In May, runaway groom Andrew Speaker gave the public a crash course in drug-resistant tuberculosis. It turned out that Speaker wasn't infected with the worst form of TB after all. But he's done us a favor by making us think about antibiotic resistance to infection. This is one of those problems, like global warming, that is creepily creeping up on us. Around the world, drug-resistant strains of tuberculosis are proliferating. The superbug MRSA (or methicillin-resistant Staphylococcus aureus) is now found in 34 of every 1,000 hospital patients. And vancomycin-resistant enterococci—also bad bacteria—is responsible for roughly a third of infections in hospital intensive-care units.
These warning signs, highlighted by a recent spate of editorials (subscription required), articles, and blogs, may make us wish for a gorillacillin—a superdrug—that could destroy any bug under the sun. But as the National Academy of Sciences pointed out last year, such a remedy is unlikely to emerge. And if one did, it would probably be used so widely that resistant strains would quickly evolve. Instead, the future seems to lie with treatments that target specific bacteria by taking cues from how they behave in nature, modulating the human immune system, or intervening boldly in bacterial genetics. Some of these approaches may substitute for antibiotics; others could extend the usefulness of the drugs we have. Here are some of the best big ideas ranked on a scale of 1 to 10, based on their potential promise and sheer intellectual chutzpah.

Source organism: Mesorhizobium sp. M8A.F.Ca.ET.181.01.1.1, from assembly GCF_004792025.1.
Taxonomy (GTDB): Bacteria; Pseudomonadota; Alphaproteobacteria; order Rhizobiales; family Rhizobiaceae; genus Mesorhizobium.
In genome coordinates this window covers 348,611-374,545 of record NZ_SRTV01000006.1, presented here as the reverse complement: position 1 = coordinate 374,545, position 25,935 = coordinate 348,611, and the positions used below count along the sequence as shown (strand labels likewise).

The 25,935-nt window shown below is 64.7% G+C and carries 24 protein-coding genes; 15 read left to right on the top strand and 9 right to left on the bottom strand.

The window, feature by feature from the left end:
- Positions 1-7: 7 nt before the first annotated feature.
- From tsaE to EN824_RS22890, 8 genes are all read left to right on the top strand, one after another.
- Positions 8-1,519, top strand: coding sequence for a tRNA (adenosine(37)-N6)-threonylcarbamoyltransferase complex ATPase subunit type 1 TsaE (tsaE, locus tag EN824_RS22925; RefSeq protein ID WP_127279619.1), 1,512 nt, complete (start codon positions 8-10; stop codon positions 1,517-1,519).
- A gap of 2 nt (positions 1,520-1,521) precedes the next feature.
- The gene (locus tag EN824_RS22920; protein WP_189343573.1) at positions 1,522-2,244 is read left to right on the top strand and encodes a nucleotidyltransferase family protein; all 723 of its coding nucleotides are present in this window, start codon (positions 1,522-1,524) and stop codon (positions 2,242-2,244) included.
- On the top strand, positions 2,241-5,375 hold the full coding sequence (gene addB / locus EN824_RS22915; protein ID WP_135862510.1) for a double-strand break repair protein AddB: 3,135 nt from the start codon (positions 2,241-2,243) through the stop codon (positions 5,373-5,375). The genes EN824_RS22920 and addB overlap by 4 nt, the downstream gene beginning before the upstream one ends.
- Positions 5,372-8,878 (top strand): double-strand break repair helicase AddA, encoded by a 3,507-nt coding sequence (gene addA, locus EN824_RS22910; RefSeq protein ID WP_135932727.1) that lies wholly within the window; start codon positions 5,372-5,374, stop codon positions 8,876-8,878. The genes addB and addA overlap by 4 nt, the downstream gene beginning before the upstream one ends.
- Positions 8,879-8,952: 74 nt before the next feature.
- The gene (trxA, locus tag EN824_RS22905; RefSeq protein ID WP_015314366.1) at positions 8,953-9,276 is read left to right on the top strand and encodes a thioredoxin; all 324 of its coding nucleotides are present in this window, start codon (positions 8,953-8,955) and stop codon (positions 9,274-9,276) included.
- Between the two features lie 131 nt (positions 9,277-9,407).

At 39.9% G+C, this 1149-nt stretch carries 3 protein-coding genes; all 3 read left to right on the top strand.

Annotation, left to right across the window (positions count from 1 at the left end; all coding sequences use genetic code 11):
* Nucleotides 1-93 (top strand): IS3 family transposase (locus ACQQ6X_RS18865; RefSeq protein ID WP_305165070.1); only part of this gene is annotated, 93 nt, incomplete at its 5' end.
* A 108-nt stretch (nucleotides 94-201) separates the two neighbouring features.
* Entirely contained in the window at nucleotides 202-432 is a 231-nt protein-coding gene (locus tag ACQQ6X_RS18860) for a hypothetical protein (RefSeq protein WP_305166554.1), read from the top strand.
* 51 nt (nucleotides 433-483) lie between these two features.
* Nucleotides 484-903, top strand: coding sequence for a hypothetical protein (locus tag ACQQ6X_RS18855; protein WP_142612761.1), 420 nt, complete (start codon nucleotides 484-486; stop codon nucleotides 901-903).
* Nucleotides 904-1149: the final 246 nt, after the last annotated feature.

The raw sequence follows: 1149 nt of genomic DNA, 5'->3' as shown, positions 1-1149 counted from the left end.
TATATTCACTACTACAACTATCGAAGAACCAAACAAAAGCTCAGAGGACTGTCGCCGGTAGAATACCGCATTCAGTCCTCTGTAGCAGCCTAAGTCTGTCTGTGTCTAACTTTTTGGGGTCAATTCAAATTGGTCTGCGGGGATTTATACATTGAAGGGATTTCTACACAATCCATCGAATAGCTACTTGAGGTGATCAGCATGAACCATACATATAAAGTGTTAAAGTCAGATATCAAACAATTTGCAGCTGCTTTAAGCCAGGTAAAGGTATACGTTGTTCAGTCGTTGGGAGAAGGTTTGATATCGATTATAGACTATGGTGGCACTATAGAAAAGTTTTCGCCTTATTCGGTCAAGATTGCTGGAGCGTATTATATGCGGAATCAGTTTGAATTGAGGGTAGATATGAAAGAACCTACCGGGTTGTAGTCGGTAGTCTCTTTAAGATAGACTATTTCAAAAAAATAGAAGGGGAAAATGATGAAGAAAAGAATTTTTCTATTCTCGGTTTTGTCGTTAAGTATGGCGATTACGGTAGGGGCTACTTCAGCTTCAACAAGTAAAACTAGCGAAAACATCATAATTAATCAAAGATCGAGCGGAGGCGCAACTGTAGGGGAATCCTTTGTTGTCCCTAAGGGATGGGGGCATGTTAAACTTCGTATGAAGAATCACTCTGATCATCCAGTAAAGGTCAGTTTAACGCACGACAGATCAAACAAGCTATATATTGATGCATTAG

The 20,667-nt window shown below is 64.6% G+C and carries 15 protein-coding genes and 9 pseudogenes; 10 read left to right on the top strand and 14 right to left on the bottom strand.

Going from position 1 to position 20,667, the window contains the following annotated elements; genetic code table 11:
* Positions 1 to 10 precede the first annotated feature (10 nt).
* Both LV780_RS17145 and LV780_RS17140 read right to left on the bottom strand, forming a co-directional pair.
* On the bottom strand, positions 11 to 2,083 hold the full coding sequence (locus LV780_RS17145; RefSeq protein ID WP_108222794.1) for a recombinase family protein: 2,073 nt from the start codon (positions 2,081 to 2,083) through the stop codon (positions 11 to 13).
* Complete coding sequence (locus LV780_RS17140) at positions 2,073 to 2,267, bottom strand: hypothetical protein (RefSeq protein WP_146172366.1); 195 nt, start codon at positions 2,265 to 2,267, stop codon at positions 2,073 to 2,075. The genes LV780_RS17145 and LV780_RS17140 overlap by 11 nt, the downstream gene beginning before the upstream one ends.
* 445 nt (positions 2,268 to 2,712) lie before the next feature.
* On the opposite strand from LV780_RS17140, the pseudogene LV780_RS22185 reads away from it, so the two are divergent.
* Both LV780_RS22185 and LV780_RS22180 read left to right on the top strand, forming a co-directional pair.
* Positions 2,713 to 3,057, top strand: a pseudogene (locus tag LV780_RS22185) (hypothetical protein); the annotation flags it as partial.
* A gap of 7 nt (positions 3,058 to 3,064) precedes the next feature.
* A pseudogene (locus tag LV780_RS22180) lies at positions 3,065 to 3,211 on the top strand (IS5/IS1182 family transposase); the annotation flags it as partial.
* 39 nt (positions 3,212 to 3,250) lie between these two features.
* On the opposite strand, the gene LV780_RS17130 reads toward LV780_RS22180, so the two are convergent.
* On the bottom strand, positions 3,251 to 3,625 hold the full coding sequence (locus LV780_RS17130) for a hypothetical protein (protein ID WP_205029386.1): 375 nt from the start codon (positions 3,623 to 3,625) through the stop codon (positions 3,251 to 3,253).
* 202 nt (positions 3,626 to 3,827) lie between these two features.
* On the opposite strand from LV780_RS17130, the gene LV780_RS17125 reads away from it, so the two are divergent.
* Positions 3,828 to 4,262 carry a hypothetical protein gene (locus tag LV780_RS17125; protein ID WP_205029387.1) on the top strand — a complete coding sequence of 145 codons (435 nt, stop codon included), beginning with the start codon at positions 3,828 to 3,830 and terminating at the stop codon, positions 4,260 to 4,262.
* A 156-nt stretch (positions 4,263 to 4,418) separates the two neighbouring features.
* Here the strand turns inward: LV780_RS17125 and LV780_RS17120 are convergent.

1. Mimicking Nature
In nature, bacteria often use highly targeted proteins called bacteriocins to kill their close relatives (typically when times are tough and resources scarce). Bacteriocins are widespread, so it's relatively easy and cheap to find the one that could kill, say, the causative agent of anthrax or plague, says Peg Riley of the University of Massachusetts, Amherst.
Riley's group is running animal trials on bacteriocins to fight urinary tract infections, and in vitro trials to treat ear infections and conjunctivitis. In the future, she envisions a pharma shelf that contains "narrow spectrum bacteriocins for every major human infectious disease." Because bacteriocins target specific bacteria, resistant strains would take longer to evolve and spread, Riley argues. On the other hand, more targeted therapies mean that doctors would need to know exactly what they're shooting at. So this strategy may be widely practical only if and when faster diagnostic tools—like chip-based technologies—come on line.